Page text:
The military requires physical and mental fitness, and pursuing a military career may lead to a rather dysfunctional attention to physical fitness. As mentioned above, if preoccupations about the body build being too small or insufficiently muscular lead through specific behavior patterns to distress and impairment, BDD might occur. Also, the age at BDD onset for men (M = 17.9, SD = 6.9) is around the period when the initial test of fitness for the military service takes place. Thus, Campagna and Bowsher [10] conducted a survey to determine the prevalence of BDD and muscle dysmorphia in enlisted U.S. military personnel. A total of 13% of male and 21.7% of female participants reported body dysmorphic symptoms in this specific sample [8]. Further analysis showed muscle dysmorphia in 12.7% of the males and 4.2% of the females. As this first study only used self-report measure, and given the complexity to distinguish between body dissatisfaction, eating disorders and BDD, the results should be interpreted with caution. The measures used are only screening tools, and shouldn’t be interpreted as prevalence rates of BDD or MD. Still, it shows, that in this population the preoccupations about body dissatisfaction might be high and focused on the body built or muscular size, especially for men. Recent research on the prevalence of BDD and associated features (e.g., depression) lacks in specific samples (e.g. specific professions), which would be necessary to identify settings and populations where there is a high risk of BDD. This study aims to 1. assess the prevalence of BDD symptoms in Swiss military recruits, 2. specify the areas of preoccupation with particular regard to muscle dysmorphia in this sample, and 3. analyze associated features, such as depressive symptoms and alcohol/drug abuse. Due to feasibility, within the probable associated features the focus was set on depressive symptoms and alcohol/drug abuse.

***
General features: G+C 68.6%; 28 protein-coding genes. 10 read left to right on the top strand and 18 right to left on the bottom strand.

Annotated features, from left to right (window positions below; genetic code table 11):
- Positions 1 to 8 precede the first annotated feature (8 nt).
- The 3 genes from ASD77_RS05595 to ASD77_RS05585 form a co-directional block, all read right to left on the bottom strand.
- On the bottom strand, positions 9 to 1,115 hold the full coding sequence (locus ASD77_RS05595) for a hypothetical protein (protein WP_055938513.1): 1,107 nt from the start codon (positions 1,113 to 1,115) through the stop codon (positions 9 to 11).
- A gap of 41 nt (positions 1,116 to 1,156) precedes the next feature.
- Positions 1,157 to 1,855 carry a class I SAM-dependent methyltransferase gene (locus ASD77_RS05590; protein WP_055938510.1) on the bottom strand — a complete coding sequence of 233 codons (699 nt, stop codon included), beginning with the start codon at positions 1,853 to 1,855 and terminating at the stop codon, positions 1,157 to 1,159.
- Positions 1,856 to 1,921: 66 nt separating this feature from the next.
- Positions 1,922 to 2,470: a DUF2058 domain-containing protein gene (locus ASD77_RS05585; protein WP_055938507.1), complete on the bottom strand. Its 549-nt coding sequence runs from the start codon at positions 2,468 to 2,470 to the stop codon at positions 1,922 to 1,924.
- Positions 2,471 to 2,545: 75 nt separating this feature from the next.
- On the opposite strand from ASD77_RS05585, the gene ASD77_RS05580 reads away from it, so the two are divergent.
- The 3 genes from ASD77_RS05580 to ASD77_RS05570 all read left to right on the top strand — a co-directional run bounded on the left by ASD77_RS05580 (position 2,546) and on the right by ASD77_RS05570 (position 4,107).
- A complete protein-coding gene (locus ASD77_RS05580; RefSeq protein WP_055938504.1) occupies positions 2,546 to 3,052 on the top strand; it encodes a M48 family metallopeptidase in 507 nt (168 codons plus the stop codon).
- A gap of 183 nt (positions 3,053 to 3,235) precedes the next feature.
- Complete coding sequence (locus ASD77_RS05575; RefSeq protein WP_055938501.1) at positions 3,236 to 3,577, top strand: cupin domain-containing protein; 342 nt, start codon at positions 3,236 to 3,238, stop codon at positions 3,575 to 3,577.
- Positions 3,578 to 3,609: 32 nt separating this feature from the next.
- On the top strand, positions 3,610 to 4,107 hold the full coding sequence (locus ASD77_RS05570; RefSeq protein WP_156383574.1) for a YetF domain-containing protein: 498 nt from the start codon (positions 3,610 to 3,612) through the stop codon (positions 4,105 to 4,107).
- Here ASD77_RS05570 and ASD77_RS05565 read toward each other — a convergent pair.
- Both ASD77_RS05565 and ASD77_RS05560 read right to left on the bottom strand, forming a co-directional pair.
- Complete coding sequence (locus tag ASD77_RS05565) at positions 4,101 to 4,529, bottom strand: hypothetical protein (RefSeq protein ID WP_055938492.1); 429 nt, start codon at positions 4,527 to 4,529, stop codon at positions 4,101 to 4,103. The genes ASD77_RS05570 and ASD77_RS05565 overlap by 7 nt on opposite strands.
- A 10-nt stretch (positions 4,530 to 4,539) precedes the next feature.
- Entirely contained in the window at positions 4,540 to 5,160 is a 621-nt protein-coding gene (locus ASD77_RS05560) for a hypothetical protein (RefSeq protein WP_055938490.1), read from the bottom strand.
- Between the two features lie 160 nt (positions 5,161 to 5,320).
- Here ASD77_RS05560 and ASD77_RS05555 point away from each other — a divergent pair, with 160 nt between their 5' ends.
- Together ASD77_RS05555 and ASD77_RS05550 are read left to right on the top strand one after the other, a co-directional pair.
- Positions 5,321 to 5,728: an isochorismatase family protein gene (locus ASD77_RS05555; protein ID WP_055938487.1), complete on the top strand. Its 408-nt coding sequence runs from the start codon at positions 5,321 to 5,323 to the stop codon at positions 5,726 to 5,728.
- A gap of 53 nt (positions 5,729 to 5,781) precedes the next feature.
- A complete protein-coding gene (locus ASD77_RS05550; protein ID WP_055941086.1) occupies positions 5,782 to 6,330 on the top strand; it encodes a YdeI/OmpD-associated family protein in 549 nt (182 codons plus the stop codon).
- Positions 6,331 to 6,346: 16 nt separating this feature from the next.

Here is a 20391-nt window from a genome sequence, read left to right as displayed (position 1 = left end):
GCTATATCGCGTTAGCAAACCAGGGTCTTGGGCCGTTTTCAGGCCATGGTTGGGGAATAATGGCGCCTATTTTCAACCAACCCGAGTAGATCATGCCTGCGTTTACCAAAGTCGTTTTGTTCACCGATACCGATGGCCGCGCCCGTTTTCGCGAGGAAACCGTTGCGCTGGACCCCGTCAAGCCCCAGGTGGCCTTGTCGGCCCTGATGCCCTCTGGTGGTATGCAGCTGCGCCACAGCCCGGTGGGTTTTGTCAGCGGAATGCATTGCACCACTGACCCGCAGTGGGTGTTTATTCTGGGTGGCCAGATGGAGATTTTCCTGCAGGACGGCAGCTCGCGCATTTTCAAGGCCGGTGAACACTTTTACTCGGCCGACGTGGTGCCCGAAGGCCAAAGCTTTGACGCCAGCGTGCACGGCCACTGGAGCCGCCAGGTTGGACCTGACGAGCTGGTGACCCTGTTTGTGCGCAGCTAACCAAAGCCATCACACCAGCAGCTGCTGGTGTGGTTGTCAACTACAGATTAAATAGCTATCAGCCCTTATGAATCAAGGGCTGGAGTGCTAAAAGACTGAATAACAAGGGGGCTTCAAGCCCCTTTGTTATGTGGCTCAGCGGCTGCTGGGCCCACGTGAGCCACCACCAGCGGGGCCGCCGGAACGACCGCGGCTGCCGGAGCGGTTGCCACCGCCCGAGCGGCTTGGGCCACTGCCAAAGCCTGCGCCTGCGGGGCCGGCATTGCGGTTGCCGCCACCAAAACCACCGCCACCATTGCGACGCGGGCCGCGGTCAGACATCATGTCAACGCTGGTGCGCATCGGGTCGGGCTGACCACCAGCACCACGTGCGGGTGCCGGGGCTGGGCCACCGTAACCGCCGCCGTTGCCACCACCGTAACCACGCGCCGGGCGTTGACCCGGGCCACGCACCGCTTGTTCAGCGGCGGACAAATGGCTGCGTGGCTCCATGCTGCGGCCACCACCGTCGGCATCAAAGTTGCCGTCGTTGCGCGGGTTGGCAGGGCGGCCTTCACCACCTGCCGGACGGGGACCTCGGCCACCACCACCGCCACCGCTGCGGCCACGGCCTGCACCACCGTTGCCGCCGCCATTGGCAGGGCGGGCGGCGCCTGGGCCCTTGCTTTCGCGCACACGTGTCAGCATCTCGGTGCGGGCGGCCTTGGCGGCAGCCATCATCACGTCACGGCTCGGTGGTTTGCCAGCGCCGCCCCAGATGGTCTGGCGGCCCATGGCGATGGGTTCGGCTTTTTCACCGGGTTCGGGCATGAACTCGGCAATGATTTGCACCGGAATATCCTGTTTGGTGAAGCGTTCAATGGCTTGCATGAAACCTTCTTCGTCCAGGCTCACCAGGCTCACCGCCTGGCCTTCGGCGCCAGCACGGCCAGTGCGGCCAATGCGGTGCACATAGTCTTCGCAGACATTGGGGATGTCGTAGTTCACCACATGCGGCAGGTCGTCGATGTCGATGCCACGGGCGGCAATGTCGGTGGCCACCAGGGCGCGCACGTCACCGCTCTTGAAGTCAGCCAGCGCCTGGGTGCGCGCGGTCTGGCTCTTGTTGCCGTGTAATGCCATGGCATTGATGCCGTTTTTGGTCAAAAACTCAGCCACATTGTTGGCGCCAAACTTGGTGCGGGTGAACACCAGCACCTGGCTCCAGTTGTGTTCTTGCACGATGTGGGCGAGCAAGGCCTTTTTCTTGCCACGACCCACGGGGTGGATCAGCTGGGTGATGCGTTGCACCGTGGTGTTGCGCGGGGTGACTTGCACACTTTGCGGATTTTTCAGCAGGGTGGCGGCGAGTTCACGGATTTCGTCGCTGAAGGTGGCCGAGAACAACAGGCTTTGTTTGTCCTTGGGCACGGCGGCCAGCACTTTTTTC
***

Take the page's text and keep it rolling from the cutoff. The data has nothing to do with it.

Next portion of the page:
Method

Procedure and sample

We conducted a cross-sectional study aiming at a full sample of recruits of one cohort (company) at the recruit school in Chur, Switzerland. This company of infantry entered the school in 2017, and it was their first year of training when the assessment took place. The recruits were asked to participate voluntarily. A paper-pencil questionnaire was handed out to all recruits on the same day at the recruit school. All recruits participated. The nonclinical sample consisted of 126 male Swiss military recruits (age: M = 20.12 years, SD = 1.09; range: 18–24). Most of the recruits reported being single (74.6%), some of the recruits were in a relationship (23.0%), and two were married (1.6%). Regarding educational level, 69.8% had completed compulsory education, 15.1% had a vocational baccalaureate, 14.3% had baccalaureate, and one recruit had finished a university degree. All recruits had to pass a test on fitness before they began their military service, indicating that from a medical point of view, the recruits were mentally, intellectually and physically fit for service.

Instruments

In the current study, the prevalence of symptoms of BDD and associated features such as depression, alcohol abuse, and drug abuse were examined using self-reports in a nonclinical, representative sample of Swiss military recruits. To measure BDD, we used a standardized self-report questionnaire for BDD symptoms (Fragebogen Körperdysmorpher Symptome, FKS, [11]). The FKS contains 17 items scored on a 5-point Likert scale (0–4) and one open-ended question to specify the body part (the cutoff value of 14 is used to discriminate BDD; this cutoff has a high sensitivity of 0,87 and a high specificity of 0,93,Footnote 1 α = .88). To measure associated features, we applied standardized self-report questionnaires for depression, including the Allgemeine Depressionsskala (ADS [12];, the German version of the Center for Epidemiological Studies Depression Scale (CES-D; originally published by Radloff [13]), which includes 20 item-scores utilizing a Likert scale (cutoff = 23, α = .82, high specificity). To measure alcohol abuse, we applied the Alcohol Use Disorders Identification Unit (AUDIT [14];), which contains 10 items scored on a 5-point Likert scale (0–4) (cutoff = 15–20; α = .83). To measure drug abuse, we used a single dichotomous question [15]. In the current sample, the internal consistencies were good for FKS (α = .82) and for ADS (α = .84), and acceptable for AUDIT (α = .74).